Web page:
“My job is to reach out to researchers and help them make more effective use of the technological tools at their disposal,” said Duffy, whose trailblazing software could be viewed as a Christmas present for the conservation industry. “One of my roles is to help people use the Palmetto cluster effectively. For the map project, the original software was poorly conceived in terms of speed and memory usage. So I rewrote the code from scratch and reduced individual calculations for this project from 25 minutes to three seconds. And I reduced the amount of memory consumed from about 90 gigabytes to fewer than 20.”
For his dissertation, Leonard used the Palmetto cluster to combine billions of bytes of data – including fine-grain satellite photographs and on-the-ground research – to produce geospatial maps of habitat connectivity modeling in South Carolina and the Southeastern United States. In terms of scale, resolution and detail, Leonard’s maps are the best in the business. They include habitat ranges and corridors, as well as areas of natural and artificial “resistance” to movement, such as mountains, rivers, cities and highways.
As an example, South Carolina conservationists have long known that black bears sometimes wander from the mountains and interbreed with bears that originated closer to S.C.’s coastal areas. However, the middle portion of the state has high levels of urbanization and major highways. The new maps display – in exquisite detail – the potential corridors the bears might be using to make these journeys, which they are able to complete despite all the obstacles.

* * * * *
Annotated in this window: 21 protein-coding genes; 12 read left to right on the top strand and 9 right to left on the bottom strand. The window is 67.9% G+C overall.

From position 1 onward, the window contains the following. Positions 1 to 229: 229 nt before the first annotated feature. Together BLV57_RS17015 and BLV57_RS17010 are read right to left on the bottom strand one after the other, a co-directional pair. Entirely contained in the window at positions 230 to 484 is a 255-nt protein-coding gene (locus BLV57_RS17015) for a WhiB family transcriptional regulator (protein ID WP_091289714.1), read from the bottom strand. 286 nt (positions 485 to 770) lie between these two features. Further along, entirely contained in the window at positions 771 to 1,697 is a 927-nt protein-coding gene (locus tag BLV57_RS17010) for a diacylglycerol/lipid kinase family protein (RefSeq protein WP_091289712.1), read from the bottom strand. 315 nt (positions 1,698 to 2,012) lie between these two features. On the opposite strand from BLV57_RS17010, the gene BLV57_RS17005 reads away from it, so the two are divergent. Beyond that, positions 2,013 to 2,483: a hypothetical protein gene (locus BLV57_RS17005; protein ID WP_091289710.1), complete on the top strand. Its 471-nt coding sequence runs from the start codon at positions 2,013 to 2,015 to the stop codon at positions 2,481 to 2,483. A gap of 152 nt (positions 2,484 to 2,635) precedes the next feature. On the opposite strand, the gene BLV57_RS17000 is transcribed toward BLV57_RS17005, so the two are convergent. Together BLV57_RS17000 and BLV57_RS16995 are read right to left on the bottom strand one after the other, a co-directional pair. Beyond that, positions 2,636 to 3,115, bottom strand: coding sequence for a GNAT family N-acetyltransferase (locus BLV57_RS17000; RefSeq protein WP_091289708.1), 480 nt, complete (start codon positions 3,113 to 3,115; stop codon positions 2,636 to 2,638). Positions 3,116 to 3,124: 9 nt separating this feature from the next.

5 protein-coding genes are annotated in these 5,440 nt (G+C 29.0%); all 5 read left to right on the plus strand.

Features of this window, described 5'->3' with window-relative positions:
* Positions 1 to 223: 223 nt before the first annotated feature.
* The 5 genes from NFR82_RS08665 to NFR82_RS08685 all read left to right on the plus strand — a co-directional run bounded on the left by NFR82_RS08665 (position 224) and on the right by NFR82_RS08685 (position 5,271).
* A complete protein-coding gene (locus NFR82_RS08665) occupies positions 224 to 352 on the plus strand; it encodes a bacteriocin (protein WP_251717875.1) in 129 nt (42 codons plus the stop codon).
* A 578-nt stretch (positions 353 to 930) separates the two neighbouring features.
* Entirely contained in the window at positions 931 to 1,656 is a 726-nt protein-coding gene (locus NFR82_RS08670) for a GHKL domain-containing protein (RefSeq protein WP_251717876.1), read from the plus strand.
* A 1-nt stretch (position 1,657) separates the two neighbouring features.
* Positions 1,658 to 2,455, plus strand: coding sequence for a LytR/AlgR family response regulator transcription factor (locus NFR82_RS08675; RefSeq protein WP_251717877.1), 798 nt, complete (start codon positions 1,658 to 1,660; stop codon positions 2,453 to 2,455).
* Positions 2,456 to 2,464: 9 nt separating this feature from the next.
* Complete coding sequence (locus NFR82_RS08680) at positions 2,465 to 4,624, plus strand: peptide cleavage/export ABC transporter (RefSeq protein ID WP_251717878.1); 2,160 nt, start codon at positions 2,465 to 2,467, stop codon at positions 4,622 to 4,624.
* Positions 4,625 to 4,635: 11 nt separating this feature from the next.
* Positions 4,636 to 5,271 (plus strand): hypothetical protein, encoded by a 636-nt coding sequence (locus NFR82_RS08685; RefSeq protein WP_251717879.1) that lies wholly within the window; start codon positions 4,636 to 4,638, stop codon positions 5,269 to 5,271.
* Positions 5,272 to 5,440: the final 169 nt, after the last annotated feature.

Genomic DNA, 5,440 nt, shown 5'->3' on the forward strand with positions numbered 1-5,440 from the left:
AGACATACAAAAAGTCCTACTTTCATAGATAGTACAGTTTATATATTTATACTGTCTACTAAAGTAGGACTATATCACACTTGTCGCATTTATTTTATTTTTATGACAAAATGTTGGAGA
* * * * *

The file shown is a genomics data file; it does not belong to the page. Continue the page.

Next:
“These maps help both individual landowners and NGO’s (non-governmental organizations) redefine their conservation priorities,” said Leonard, whose postdoc research applies to a 15-state region. “And then we’ve got landscape conservation cooperatives for the federal government that are trying to develop plans that span multiple states. The maps provide novel information that can help all these sources come up with smart and effective conservation plans. They aren’t the panacea, but I think of them as another arrow in the quiver.”
Because of Leonard’s work, users of the maps are now able to scale in and scale out of areas as relatively small as an individual forest or as large as the entire Continental United States.
“We can see patterns influencing local animals like box turtles, as well as wide-ranging animals like black bears,” Baldwin said. “We can reconnect fragments around cities in South Carolina. We can see the corridors between the Clemson Experimental Forest and Table Rock, or the Ace Basin and Georgetown. We can scale out and reconnect the Southeastern Coastal Plain with the Blue Ridge Mountains.”
Before the release of Leonard’s dissertation, fine-grained analyses of this caliber were unattainable. But the groundbreaking collaboration between Clemson’s conservation and computational scientists has literally unveiled a whole new world.
“Clemson is pioneering the marriage of high-throughput, high-performance computing with conservation biology,” Baldwin said. “And it has been made possible by the forward-thinking of CCIT, skilled postdoctoral researchers, and students who are competitive at the national level.”